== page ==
'Old guys' vs youngsters 3 days in a row at Australian Open
Serbia's Novak Djokovic, right, is congratulated by Canada's Denis Shapovalov after winning their third round match at the Australian Open tennis championships in Melbourne, Australia, Saturday, Jan. 19, 2019.
So far the older guys are holding court against the new generation at the Australian Open.
On Saturday, 31-year-old Novak Djokovic beat 19-year-old Denis Shapovalov 6-3, 6-4, 4-6, 6-0.
A day earlier, it was 32-year-old Rafael Nadal defeating 19-year-old Alex de Minaur 6-1, 6-2, 6-4.
And on Sunday night, the elder statesman of the group, 37-year-old Roger Federer, faces 20-year-old Stefanos Tsitsipas in a fourth-round match at Rod Laver Arena. It will be Federer's 101st appearance on the tournament's main show court — and Tsitsipas' first.
"It's great to see new faces and it's great to see young players challenging the best players in the world," Djokovic said. "I salute that and I respect it a lot."
While Shapovalov and de Minaur professed to having nerves playing two of their idols, and Tsitsipas has said he expects the same against Federer, all three of the youngsters have credentials and a game that earmark them for the sport's future once the Big 3 call it a day.
Tsitsipas won his first title last year and his ranking rose from 209 in 2016, to 91 at the end of 2017, to 15 at the end of last season.
De Minaur won his first ATP title at the Sydney International last week and also saw his year-end rankings improve from 354 to 208 to 31 of late. Shapovalov made the semifinals at three tournaments in 2018, and his year-end rankings have soared from 250 to 51 to 27.
All they need is more experience playing big matches against big players at big venues.
Shapovalov got that Saturday.
"It was a little bit difficult for me in terms of it's not every day I'm playing a match against a top guy like this on a stage like that," Shapovalov said. "Definitely I was a little bit nervous, a little bit tight on everything, just hesitating a little bit."
The jitters went away eventually and he ended up taking a set from Djokovic.
"That's when I kind of loosened up and started playing my tennis, I just started really just enjoying myself," Shapovalov said "I told myself, 'Look, you're already down two sets, so just have fun out there'. That's where I felt like I really started to play my game and really showed what I can do."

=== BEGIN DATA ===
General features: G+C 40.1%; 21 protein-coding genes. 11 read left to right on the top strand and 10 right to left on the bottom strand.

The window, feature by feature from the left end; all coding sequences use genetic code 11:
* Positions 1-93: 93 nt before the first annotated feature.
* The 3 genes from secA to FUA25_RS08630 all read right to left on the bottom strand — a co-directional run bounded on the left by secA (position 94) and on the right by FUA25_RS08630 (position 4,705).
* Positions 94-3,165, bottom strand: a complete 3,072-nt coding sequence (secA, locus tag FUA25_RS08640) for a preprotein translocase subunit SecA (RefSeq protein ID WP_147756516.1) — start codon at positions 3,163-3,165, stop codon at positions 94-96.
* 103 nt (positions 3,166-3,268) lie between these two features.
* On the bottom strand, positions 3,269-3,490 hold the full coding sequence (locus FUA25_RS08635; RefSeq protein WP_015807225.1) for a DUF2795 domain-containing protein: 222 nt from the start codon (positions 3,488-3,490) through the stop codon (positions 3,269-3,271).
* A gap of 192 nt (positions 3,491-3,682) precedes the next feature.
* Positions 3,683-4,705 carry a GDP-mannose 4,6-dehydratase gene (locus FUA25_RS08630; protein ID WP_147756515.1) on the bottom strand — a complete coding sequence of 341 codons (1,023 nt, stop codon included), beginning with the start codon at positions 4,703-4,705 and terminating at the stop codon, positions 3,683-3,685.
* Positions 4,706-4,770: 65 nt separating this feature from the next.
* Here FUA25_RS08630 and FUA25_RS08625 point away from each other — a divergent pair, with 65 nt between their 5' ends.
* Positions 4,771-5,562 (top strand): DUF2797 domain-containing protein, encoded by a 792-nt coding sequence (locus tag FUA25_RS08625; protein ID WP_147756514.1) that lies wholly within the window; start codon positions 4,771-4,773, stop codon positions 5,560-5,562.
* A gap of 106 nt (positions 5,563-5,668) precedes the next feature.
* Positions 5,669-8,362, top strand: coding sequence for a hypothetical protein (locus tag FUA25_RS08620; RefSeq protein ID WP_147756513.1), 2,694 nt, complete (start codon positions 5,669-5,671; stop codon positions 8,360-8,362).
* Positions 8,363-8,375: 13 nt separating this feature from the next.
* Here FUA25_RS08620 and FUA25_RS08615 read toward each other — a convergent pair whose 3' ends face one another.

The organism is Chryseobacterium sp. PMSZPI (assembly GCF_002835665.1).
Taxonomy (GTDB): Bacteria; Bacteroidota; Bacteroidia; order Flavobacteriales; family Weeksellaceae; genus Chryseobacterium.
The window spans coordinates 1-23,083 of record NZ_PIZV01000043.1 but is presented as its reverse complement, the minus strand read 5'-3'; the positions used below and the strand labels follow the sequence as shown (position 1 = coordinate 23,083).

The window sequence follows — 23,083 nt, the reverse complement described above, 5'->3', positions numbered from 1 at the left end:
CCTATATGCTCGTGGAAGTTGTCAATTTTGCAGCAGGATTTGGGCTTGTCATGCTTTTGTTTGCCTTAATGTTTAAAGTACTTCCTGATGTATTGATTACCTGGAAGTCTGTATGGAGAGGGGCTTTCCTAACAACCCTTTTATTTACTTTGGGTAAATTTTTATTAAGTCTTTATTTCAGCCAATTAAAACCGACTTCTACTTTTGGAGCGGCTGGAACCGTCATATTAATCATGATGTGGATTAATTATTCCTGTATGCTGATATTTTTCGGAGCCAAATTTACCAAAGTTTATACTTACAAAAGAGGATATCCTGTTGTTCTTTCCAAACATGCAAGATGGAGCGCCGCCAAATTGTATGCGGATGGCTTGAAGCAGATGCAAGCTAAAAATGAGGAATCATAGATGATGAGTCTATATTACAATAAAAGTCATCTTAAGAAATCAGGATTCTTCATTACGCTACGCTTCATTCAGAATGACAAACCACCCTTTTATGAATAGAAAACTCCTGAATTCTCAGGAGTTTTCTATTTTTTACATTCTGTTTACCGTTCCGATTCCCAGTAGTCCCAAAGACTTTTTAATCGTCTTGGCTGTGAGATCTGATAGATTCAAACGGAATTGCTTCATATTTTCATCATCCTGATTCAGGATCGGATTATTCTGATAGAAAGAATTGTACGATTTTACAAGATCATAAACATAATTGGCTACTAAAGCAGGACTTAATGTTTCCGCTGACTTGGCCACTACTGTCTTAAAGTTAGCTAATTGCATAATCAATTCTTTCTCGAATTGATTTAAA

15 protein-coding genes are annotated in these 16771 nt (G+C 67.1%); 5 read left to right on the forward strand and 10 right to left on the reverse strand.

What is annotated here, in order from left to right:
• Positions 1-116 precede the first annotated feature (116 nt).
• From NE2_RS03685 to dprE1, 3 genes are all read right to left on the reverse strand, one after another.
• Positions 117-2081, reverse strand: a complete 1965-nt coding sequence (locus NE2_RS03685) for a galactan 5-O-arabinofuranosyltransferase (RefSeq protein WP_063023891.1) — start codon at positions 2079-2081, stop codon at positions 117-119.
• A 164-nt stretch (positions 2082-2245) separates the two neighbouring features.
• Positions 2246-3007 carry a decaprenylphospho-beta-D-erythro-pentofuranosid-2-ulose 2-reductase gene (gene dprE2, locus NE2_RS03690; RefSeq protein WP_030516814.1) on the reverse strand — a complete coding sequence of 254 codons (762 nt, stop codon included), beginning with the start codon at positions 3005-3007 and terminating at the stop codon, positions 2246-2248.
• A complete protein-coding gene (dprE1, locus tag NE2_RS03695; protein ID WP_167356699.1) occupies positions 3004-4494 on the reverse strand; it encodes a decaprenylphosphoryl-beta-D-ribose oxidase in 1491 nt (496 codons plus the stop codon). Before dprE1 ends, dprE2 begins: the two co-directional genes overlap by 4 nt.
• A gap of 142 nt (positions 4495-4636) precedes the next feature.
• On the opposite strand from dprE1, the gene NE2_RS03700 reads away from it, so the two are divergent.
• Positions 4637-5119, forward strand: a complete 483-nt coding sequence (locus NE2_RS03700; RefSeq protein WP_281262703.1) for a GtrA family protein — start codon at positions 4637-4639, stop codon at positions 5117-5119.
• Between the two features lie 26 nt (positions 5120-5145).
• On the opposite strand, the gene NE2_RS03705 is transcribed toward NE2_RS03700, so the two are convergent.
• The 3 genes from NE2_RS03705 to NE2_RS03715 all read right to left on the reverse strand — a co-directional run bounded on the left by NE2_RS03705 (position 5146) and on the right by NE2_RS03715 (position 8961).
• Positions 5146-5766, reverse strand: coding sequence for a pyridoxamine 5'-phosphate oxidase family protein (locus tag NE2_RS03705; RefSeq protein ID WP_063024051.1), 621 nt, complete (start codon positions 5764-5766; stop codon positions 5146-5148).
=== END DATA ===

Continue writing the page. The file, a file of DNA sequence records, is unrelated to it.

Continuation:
"He's definitely a guy that he doesn't give you much. That's why he's No. 1 in the world. I'm definitely mentally a little bit tired right now. Kind of want to take a nap."
Nadal was impressed with de Minaur, despite the Australian only taking seven games off him.
"He has that extra energy that the young guys have," Nadal said.
De Minaur said the match was a lesson well-learned.
"This is what you want to do," he said. "Now I've got to go back and get better. I have plenty of areas to work on and improve. Hopefully next time around I can have a bigger crack."
Tsitsipas gets his turn against Federer.
"I'm happy for him," Federer said. "He's playing so well, and I'm looking forward to the matchup with him. I think it's going to be a good one. I like how he mixes up his game and also comes to the net. So I think we will see some athletic attacking tennis being played."
The two have never played an official match, but they did face each other at the Hopman Cup exhibition event two weeks ago.
"I learned a lot since my last match with him and I know the patterns that he's using a bit better now," Tsitsipas said. "He's serving really well, so I'm going to have to take advantage of my returns as much as possible and be aggressive."
The bottom line for Tsitsipas is it's amost impossible for a 20-year-old to prepare sufficiently for a 20-time Grand Slam singles champion.
"Yeah, he's a legend of our sport," Tsitsipas said. "It will be a great day facing him."